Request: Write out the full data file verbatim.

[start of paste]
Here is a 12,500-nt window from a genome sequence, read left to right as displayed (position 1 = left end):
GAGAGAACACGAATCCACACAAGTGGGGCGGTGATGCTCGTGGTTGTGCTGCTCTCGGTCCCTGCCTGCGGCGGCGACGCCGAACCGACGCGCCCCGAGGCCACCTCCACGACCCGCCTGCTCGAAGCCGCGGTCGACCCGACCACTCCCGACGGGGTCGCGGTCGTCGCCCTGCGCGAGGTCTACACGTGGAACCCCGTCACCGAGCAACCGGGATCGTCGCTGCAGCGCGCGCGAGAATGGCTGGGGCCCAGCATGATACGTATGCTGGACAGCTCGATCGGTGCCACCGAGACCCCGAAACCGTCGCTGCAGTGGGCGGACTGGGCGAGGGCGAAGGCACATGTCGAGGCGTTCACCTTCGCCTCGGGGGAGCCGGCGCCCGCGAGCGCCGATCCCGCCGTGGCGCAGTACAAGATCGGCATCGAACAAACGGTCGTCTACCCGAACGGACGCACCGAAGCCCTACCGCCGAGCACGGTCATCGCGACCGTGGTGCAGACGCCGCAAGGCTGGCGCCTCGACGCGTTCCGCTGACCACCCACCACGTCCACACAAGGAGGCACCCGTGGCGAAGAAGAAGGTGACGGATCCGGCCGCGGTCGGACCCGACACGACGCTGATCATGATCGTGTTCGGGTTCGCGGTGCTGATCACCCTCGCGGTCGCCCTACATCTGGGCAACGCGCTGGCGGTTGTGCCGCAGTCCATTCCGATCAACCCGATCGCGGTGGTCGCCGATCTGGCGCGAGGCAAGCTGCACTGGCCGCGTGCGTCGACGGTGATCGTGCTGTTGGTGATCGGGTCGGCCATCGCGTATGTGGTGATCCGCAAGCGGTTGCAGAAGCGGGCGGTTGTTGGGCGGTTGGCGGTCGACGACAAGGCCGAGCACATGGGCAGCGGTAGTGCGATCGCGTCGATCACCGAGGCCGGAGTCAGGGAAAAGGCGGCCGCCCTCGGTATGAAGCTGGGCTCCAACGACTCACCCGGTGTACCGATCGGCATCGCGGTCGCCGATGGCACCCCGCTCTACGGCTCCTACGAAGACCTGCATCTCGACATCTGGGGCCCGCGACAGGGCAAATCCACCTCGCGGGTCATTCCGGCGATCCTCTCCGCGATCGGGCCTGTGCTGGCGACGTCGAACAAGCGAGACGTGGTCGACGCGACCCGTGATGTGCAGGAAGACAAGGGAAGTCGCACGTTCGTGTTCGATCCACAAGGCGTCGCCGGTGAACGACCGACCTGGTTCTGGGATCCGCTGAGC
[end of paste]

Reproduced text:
Here is a 12,500-nt window from a genome sequence, read left to right as displayed (position 1 = left end):
GAGAGAACACGAATCCACACAAGTGGGGCGGTGATGCTCGTGGTTGTGCTGCTCTCGGTCCCTGCCTGCGGCGGCGACGCCGAACCGACGCGCCCCGAGGCCACCTCCACGACCCGCCTGCTCGAAGCCGCGGTCGACCCGACCACTCCCGACGGGGTCGCGGTCGTCGCCCTGCGCGAGGTCTACACGTGGAACCCCGTCACCGAGCAACCGGGATCGTCGCTGCAGCGCGCGCGAGAATGGCTGGGGCCCAGCATGATACGTATGCTGGACAGCTCGATCGGTGCCACCGAGACCCCGAAACCGTCGCTGCAGTGGGCGGACTGGGCGAGGGCGAAGGCACATGTCGAGGCGTTCACCTTCGCCTCGGGGGAGCCGGCGCCCGCGAGCGCCGATCCCGCCGTGGCGCAGTACAAGATCGGCATCGAACAAACGGTCGTCTACCCGAACGGACGCACCGAAGCCCTACCGCCGAGCACGGTCATCGCGACCGTGGTGCAGACGCCGCAAGGCTGGCGCCTCGACGCGTTCCGCTGACCACCCACCACGTCCACACAAGGAGGCACCCGTGGCGAAGAAGAAGGTGACGGATCCGGCCGCGGTCGGACCCGACACGACGCTGATCATGATCGTGTTCGGGTTCGCGGTGCTGATCACCCTCGCGGTCGCCCTACATCTGGGCAACGCGCTGGCGGTTGTGCCGCAGTCCATTCCGATCAACCCGATCGCGGTGGTCGCCGATCTGGCGCGAGGCAAGCTGCACTGGCCGCGTGCGTCGACGGTGATCGTGCTGTTGGTGATCGGGTCGGCCATCGCGTATGTGGTGATCCGCAAGCGGTTGCAGAAGCGGGCGGTTGTTGGGCGGTTGGCGGTCGACGACAAGGCCGAGCACATGGGCAGCGGTAGTGCGATCGCGTCGATCACCGAGGCCGGAGTCAGGGAAAAGGCGGCCGCCCTCGGTATGAAGCTGGGCTCCAACGACTCACCCGGTGTACCGATCGGCATCGCGGTCGCCGATGGCACCCCGCTCTACGGCTCCTACGAAGACCTGCATCTCGACATCTGGGGCCCGCGACAGGGCAAATCCACCTCGCGGGTCATTCCGGCGATCCTCTCCGCGATCGGGCCTGTGCTGGCGACGTCGAACAAGCGAGACGTGGTCGACGCGACCCGTGATGTGCAGGAAGACAAGGGAAGTCGCACGTTCGTGTTCGATCCACAAGGCGTCGCCGGTGAACGACCGACCTGGTTCTGGGATCCGCTGAGC